Jean-François Millet, was born in 1814 in Gruchy, a hamlet ten miles west of Cherbourg in
northwest France. Jean-Louis, the painter's father, possessed real artistic talent, though all
his life was spent tilling the fields. He loved music and directed the village choir, he studied
the forms of trees and plants; he modeled in clay when time permitted.
Jean-François absorbed his father's appreciation of beauty and art. As a boy, Jean-François
traced prints from the family Bible and then tried freehand. From the
beginning his parents and the parish priests recognized that he was extraordinary. The priests
were careful to educate him the best they could in mythology, Greek, Latin and in translation,
Skakespeare, Milton and Burns. All this time Jean-François was at home working on the family
farm. He became a man of culture with the heart of a peasant. Later he declared of himself,
"A peasant I was born and a peasant I will die."
His parents and the villagers commented favorably on his work. His father realized that he must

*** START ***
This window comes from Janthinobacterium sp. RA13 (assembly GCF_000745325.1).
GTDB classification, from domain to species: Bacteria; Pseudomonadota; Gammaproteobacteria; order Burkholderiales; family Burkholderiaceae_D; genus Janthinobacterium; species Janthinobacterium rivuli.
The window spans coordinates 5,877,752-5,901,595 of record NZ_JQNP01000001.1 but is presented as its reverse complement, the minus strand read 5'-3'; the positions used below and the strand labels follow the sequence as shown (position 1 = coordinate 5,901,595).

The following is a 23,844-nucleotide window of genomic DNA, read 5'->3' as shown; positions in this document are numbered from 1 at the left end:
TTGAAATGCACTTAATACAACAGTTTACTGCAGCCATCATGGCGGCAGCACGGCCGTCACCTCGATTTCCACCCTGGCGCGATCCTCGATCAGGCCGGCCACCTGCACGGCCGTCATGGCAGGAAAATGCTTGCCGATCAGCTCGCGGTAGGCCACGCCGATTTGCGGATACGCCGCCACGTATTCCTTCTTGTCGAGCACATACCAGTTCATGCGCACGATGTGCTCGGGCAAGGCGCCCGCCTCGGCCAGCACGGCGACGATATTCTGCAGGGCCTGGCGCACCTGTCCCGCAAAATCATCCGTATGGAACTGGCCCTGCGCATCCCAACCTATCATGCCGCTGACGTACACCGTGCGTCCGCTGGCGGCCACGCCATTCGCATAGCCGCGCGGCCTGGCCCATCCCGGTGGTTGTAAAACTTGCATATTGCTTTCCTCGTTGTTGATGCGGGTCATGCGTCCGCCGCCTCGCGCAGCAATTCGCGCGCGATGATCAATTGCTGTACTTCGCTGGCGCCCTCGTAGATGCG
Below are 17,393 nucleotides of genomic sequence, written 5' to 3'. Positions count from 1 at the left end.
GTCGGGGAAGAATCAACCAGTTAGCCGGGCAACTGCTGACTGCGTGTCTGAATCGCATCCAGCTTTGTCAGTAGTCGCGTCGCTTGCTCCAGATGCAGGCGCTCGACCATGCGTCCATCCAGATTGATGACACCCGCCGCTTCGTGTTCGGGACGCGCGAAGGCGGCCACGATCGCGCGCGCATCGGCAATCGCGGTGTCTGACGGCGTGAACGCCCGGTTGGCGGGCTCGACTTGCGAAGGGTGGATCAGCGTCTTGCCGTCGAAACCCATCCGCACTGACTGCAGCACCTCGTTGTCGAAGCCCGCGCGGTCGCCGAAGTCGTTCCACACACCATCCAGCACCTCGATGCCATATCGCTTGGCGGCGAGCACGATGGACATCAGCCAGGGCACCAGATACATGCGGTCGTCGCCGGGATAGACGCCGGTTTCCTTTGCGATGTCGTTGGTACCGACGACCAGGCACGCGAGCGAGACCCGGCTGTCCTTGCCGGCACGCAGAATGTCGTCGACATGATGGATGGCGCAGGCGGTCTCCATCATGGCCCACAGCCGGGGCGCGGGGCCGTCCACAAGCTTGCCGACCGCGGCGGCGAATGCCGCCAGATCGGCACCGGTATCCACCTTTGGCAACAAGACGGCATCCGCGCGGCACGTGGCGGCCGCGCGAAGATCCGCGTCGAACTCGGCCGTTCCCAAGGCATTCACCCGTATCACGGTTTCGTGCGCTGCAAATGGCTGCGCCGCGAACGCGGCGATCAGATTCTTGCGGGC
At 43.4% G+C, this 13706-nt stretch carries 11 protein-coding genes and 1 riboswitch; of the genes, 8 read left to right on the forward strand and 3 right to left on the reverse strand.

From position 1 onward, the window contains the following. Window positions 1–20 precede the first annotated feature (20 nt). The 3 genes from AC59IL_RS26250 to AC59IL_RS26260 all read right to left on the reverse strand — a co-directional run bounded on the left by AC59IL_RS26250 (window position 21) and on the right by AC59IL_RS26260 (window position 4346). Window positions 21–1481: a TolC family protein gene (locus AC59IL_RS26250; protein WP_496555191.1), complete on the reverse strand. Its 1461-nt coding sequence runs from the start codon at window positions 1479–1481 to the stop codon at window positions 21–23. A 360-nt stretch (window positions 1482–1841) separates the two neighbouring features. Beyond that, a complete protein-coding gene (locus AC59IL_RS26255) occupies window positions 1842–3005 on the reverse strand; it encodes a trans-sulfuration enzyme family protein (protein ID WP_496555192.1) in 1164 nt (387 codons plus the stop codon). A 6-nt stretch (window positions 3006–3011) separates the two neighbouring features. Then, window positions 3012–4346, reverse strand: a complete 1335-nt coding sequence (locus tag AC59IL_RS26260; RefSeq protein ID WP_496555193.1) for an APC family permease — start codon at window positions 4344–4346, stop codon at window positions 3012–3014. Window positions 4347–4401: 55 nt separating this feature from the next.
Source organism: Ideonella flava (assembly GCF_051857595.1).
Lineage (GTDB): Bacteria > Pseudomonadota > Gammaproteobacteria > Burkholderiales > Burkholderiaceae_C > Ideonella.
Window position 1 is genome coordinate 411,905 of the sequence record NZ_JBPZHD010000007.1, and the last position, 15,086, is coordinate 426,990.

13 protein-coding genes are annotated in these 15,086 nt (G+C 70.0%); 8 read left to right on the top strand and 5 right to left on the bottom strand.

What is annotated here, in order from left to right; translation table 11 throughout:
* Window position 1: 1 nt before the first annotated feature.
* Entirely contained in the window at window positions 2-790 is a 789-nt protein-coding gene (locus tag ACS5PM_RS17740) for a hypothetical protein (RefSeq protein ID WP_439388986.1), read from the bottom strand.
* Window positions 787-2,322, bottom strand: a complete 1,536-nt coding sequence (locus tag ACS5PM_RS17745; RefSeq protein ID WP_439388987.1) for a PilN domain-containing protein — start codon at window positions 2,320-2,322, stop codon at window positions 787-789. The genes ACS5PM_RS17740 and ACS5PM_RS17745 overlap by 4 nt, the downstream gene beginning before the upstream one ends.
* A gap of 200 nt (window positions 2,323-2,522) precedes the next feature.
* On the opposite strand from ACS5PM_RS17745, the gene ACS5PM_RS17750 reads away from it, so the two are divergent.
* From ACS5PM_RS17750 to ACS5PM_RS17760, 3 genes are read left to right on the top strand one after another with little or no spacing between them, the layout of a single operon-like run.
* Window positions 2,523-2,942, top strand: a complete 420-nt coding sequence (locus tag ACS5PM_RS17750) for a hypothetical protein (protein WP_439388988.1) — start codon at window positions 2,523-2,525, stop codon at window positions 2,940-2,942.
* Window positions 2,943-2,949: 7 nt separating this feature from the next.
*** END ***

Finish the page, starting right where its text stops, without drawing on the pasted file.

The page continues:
go to Cherbourg to study art. At this point began Jean-François' lifelong work as an artist.
He arrived in Paris in 1838 to become a pupil of Paul Delaroche. He had to fight against great
odds, living for long a life of extreme penury. He exhibited at the Salon for the first time in
1840, and married two years later. Because he disliked Paris and city life, he was delighted to
return to the country. Barbizon became his home until the time of his death in 1875.
Although towards the end of his life, when he started using a lighter palette and freer brushstrokes,
his work showed some affinities with Impressionism, his technique was never really close to
theirs. He had only a limited awareness of tonal values, but draughtsmanship had a
monumentality that appealed to artists such as Seurat and van Gogh, who was also enthralled by
his subject-matter, with its social implications. His work certainly influenced the young Monet,
and even more decidedly so Pissarro, who shared similar political inclinations.
His paintings on rural themes attracted growing acclaim and between 1858 and 1859 he painted the
famous Angélus (Musée d'Orsay), which 40 years later was to be sold for the sensational price of